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Mukasey Nomination Intensifies Debate on Waterboarding

A House panel heard testimony Thursday on the controversial interrogation technique of waterboarding, which simulates the experience of drowning. A former Navy instructor and an intelligence expert discuss the legality and effectiveness of the procedure.

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  • RAY SUAREZ:

    The issue of waterboarding returned to Capitol Hill today, as a House Judiciary Subcommittee heard testimony about the controversial interrogation technique.

    REP. TRENT FRANKS (R), Arizona: If there was ever a time for harsh tactics, it should be when we are using them to defend against attacks by bloodthirsty terrorists who are trying to kill and maim thousands of innocent Americans.

    REP. JERROLD NADLER (D), New York: If these techniques, beyond the Army Field Manual, are not necessary and ineffective, they're ineffective, why is the administration — why does anybody want to do this?

  • RAY SUAREZ:

    The committee heard from witnesses including Malcolm Nance, a counterterrorism intelligence specialist who has experienced waterboarding and has also performed it on American soldiers undergoing training.

    SR. CPO. MALCOLM NANCE (Ret.), Former Naval Instructor: Waterboarding is a terrifying, painful and humiliating tool that leaves no physical scars and which can be repeatedly used as an intimidation tool. Waterboarding has the ability to make the subject answer any question with a truth, a half-truth, or outright lie in order to stop the procedure. Contrary to popular opinion, it is not a simulation of drowning. It is drowning.

  • REP. JERROLD NADLER:

    So Colonel Couch's chair remains empty today.

  • RAY SUAREZ:

    Missing from the hearing was anyone who advocated the use of waterboarding. The witness representing the Defense Department, Marine Corps Lieutenant Colonel Stuart Couch, was ordered not to testify. He's a sitting judge in pending terror cases.

    But some committee Republicans maintained that, in a few cases, the technique saved lives.

  • REP. TRENT FRANKS:

    Khalid Sheikh Mohammed, I use the example, when the interrogators used severe interrogation, he began to reveal information after being quiet for months that helped authorities — let me just repeat myself — arrest at least six major terrorists.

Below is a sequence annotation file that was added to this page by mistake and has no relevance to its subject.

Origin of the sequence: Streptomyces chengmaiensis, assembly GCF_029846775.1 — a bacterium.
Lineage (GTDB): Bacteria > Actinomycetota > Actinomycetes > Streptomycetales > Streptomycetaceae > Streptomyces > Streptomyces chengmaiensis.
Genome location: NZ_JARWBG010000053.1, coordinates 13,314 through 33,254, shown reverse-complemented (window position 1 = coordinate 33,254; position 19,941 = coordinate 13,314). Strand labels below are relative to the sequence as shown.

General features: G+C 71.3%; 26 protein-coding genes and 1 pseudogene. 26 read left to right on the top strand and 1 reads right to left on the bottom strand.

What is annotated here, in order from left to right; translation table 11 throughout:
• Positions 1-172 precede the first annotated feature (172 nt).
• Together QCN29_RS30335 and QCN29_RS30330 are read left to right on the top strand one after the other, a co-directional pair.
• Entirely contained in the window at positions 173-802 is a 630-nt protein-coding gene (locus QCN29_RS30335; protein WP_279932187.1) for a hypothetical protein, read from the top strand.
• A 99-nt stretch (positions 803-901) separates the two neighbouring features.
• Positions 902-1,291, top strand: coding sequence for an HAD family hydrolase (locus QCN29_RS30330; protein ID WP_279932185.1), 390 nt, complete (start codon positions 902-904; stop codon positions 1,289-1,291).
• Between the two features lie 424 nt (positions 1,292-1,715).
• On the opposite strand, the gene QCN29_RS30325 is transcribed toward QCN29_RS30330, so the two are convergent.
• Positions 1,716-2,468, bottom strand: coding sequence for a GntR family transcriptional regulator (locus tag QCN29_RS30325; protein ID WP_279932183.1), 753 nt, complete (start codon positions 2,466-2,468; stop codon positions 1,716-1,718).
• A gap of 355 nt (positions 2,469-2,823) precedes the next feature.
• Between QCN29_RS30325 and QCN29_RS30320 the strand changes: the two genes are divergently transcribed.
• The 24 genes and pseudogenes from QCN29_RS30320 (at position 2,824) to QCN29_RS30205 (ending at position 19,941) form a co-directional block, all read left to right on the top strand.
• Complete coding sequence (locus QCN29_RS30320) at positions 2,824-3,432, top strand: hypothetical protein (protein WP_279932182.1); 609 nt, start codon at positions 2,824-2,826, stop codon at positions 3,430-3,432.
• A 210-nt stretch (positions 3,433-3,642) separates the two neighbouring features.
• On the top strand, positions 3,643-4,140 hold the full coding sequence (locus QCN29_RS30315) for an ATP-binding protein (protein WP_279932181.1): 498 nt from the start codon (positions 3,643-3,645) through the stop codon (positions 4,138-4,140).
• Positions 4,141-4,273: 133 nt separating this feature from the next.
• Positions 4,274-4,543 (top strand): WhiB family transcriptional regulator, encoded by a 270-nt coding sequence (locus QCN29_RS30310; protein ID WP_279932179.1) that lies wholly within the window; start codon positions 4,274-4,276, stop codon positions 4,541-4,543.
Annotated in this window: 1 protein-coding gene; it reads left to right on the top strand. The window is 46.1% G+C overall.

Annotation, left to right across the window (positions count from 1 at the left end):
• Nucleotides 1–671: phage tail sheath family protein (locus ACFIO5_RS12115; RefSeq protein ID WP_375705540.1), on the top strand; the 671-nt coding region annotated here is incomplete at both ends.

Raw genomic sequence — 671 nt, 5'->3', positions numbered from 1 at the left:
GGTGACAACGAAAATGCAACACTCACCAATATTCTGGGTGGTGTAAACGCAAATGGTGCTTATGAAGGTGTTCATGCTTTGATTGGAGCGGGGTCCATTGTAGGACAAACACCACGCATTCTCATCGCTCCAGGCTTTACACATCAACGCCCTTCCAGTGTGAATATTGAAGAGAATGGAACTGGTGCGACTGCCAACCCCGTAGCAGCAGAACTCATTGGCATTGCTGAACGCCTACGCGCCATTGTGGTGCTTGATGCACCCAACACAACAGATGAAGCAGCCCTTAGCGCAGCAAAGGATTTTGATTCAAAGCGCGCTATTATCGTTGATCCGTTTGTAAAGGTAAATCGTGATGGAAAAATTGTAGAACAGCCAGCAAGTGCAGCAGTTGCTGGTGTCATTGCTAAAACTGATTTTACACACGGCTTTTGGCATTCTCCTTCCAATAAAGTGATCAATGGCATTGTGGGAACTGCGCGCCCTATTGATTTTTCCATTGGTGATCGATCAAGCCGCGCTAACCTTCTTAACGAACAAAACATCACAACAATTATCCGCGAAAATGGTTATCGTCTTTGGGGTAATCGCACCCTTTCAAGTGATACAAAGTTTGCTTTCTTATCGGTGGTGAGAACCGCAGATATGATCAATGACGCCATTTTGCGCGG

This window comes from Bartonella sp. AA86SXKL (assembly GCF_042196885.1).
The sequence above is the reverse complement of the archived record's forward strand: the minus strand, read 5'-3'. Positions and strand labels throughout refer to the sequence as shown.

• RAY SUAREZ:

    It's been reported that the CIA has used waterboarding in carrying out the Bush administration's war on terror. Khalid Sheikh Mohammed, the lead planner of the September 11th attacks, was allegedly subjected to it.

    Waterboarding dates back to the Spanish Inquisition. The subject of interrogation is laid down at an angle so the head is below the feet, a cloth is applied tightly to the face, and water is poured over their mouth and into the nose, causing the lungs to slowly fill with water. The technique is now banned by international conventions against torture and by the U.S. military, as well.

    Waterboarding has grabbed headlines recently after the president's nominee for attorney general, Michael Mukasey, refused to say whether the technique constitutes torture before the Senate Judiciary Committee.

    SEN. SHELDON WHITEHOUSE (D), Rhode Island: So is waterboarding constitutional?

  • MICHAEL MUKASEY, U.S. Attorney General-Designate:

    I don't know what's involved in the technique. If waterboarding is torture, torture is not constitutional.

  • SEN. SHELDON WHITEHOUSE:

    If it's torture? That's a massive hedge. I mean, it either is or it isn't.

  • RAY SUAREZ:

    His testimony also sparked a waterboarding re-enactment.

  • PROTESTOR:

    It is not an "enhanced interrogation technique." It is torture.

  • PROTESTOR:

    No, no, no, please…

  • RAY SUAREZ:

    On Monday, protesters gathered outside the U.S. Department of Justice to demonstrate the technique. They branded it torture that the U.S. government "passively condones."

    For more on all of this, we get two views. Former Senior Chief Petty Officer Malcolm Nance, who you just saw testifying before Congress, was a Navy instructor who trained SEALs to deal with waterboarding and other hostile interrogation techniques. He's now with a consulting company that does work for the U.S. government.

    And Neil Livingstone, CEO of Executive Action, a risk management firm that consults for private businesses and the U.S. government on security and terrorism matters, he's written extensively on terrorism, intelligence, and national security issues.

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